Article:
Understanding p-hacking through Yahtzee?

P-values are hard enough to understand — the appear ‘magically’ on the screen — so how can we best communicate the problem of p-hacking? How about using Yahtzee as an analogy to explain the intuition of p-hacking?

In Yahtzee, players roll five dice to make predetermined combinations (e.g. three of a kind, full house). They are allowed three turns, and can lock dice. Important for the analogy, players decide which of combination they want to use for their round after the three turns. (“I threw these dice, let’s see what combination fits best…”) This is what adds an element of strategy to the game, and players can optimize their expected (average) points.

Compare this with pre-registration (according to Wikipedia, this is actually a variant of the Yahtzee variant Yatzy — or is Yahtzee a variant of Yatzy? Whatever.). This means players choose a predetermined combination before throwing their dice. (“Now I’m going to try a full house. Let’s see if the dice play along…”)

If the implications are not clear enough, we can play a couple of rounds to see which way we get higher scores. Clearly, the Yahtzee-way leads to (significantly?) more points — and a much smaller likelihood to end up with 0 points because we failed to get say that full house we announced before throwing the dice. Sadly, though, p-values are designed for the forced Yatzy variant.

Image: cc-by by Joe King

Defending the Decimals? Not so Fast!

In a recent article in Sociological Science, Jeremy Freese comes to the defence of ‘foolishly false precision’ as he calls it. To cut a short story even shorter, the paper argues for including these conventional three decimals when reporting research findings — as long as the research community continues to rely so much (too much) on p-values. The reason for this is that we can recover precise p-values when often it is simply reported whether the results were above or below a specific level of significance.

While I share the concerns presented in the paper, I think it may actually do more harm than good. Yes, in the academic literature simply appearing more precise than one is will fool nobody with at least a little bit of statistical training. What we miss, however, by including tables with three or four decimals, is communication. It is easier to see that 0.5 is bigger than 0.3 (and roughly how much) than say 0.4958 and 0.307. Cut decimals or keep them? I think we should do both: cut them as much as we can in the main text — graphics would be very strong contenders there; and keep them in the appendix or online supplementary material (as I argued a year ago; and if reviewers think otherwise, ignore them!). That’s exactly in the spirit of Jeremy Freese’s paper, I think: give those doing meta-analyses the numbers the need, while keeping the main text nice and clean.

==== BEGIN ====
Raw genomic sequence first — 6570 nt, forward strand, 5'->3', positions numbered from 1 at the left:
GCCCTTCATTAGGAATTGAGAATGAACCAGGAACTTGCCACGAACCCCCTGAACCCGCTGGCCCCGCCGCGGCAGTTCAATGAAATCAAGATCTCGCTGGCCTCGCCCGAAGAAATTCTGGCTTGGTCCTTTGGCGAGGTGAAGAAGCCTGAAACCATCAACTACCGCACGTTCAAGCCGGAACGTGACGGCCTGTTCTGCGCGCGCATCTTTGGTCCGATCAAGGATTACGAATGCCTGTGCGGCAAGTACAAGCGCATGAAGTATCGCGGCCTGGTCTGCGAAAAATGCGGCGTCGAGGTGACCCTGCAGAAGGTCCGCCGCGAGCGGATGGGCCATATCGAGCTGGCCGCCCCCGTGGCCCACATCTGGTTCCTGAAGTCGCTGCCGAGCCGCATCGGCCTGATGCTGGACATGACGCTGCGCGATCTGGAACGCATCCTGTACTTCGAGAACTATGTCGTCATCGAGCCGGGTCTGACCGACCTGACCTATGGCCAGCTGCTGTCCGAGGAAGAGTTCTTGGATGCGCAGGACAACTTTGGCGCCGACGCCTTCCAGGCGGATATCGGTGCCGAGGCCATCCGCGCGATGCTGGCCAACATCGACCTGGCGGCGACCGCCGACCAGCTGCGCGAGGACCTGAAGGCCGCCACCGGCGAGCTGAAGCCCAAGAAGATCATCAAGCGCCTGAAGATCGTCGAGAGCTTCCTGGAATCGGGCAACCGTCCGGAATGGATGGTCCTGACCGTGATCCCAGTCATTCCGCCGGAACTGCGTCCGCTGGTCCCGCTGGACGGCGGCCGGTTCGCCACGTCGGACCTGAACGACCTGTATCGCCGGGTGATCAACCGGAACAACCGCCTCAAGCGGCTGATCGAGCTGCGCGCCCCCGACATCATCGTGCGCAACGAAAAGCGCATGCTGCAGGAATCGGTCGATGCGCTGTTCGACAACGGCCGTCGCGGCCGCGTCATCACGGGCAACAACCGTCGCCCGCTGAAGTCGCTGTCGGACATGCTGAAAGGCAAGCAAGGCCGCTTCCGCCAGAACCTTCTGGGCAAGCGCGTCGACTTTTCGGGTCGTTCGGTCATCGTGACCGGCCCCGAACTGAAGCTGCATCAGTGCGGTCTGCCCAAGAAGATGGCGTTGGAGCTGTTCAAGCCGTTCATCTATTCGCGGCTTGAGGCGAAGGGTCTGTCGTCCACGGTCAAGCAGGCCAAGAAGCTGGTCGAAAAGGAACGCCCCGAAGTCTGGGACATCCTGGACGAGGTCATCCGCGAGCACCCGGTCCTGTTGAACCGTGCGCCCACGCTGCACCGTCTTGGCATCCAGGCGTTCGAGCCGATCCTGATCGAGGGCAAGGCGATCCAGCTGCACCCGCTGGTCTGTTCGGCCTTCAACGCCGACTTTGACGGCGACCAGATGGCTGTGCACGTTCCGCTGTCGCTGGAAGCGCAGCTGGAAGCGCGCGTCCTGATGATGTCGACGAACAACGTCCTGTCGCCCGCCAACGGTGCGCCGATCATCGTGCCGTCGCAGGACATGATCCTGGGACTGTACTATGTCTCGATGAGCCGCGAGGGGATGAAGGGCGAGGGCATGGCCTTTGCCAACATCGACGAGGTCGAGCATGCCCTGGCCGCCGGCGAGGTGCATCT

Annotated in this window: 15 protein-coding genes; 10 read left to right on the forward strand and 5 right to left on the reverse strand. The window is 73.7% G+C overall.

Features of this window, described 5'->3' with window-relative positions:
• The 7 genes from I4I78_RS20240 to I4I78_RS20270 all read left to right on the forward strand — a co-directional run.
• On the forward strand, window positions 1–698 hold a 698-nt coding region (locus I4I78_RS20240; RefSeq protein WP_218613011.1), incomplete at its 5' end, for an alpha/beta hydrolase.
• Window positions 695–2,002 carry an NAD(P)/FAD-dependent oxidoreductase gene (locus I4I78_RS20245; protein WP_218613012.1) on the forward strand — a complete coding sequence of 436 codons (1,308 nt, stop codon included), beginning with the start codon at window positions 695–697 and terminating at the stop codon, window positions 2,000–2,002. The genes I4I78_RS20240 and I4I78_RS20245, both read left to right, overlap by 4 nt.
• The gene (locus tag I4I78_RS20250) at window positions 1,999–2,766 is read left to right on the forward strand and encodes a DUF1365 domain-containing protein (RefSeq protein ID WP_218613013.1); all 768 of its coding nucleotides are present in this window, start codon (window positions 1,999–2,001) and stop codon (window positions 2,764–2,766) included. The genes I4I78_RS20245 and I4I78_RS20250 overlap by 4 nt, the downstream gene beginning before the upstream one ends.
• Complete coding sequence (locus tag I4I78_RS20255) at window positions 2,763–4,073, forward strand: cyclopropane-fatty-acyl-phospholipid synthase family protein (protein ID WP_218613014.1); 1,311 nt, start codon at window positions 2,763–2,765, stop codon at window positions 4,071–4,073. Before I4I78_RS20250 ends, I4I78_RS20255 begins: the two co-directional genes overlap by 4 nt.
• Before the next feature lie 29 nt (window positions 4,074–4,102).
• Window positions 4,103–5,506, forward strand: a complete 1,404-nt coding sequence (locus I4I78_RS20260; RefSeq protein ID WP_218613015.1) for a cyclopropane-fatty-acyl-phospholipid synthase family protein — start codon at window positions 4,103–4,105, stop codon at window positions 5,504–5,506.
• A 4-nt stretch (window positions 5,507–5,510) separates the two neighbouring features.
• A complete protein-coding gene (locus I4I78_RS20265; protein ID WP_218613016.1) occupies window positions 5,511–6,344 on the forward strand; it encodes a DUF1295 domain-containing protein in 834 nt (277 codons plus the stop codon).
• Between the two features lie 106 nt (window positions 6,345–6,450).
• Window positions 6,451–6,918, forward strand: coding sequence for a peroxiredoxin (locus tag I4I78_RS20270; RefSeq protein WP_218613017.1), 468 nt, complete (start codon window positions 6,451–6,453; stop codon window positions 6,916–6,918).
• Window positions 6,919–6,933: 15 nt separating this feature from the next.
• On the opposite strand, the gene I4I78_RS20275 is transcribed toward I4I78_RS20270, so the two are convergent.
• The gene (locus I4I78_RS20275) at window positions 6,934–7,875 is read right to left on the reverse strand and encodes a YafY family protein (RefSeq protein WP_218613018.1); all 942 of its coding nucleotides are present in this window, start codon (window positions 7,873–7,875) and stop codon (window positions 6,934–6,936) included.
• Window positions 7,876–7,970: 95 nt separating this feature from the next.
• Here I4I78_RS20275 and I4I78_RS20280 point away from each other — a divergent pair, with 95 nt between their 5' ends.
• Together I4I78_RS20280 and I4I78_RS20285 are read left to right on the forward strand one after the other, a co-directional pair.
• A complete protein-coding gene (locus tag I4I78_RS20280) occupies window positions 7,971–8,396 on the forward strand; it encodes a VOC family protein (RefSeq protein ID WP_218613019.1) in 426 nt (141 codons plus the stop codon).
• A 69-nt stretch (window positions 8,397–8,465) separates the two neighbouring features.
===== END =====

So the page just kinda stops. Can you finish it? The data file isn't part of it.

p<0.05 in Sweave

Here’s a very simple way to include p-levels in Sweave. Let’s assume you want to mention a correlation coefficient in your text, \Swexpr{} will do just that.

\Sexpr{round(cor.test(x, y)$estimate,2)}

You can easily include the p-level, too.

\Sexpr{round(cor.test(x, y)$p.value,2)}

Except that’s not how it’s usually done. Normally we report whether the p-value is smaller than a certain threshold, and by convention only a few of them are considered.

Enter a very simple function (I’d include this in my first Sweave block where I load the data):

plevel <- function (x, strict=FALSE) {
  # levels of p-values, for Sweave
  # strict cuts at 0.05, otherwise cuts at 0.1
  if (x>0.1 & strict==FALSE) p <- "p>0.1"  # not significant
  if (x>0.1 & strict==TRUE)  p <- "p>0.05" # not significant
  if (x<=0.1 & strict==FALSE) p <- "p<0.1"  # significant
  if (x<=0.1 & strict==TRUE)  p <- "p>0.05" # not significant
  if (x<=0.01)  p <- "p<0.01"  # significant
  if (x<=0.05)  p <- "p<0.05"  # significant
  if (x<=0.001) p <- "p<0.001" # significant

Created by Pretty R at inside-R.org

This automatizes the procedure, and the cited thresholds will always be correct. I could make this function simpler by leaving out the strict argument, or obviously adjust the thresholds.

So, here’s how I use this in Sweave: some text ($r=\Sexpr{round(cor.test(x, y)$estimate,2)}$, $\Sexpr{plevel(cor.test(x, y)$p.value)}$) some more text.

The dollar signs (math mode) mean that I get nice typography for the numbers and operators.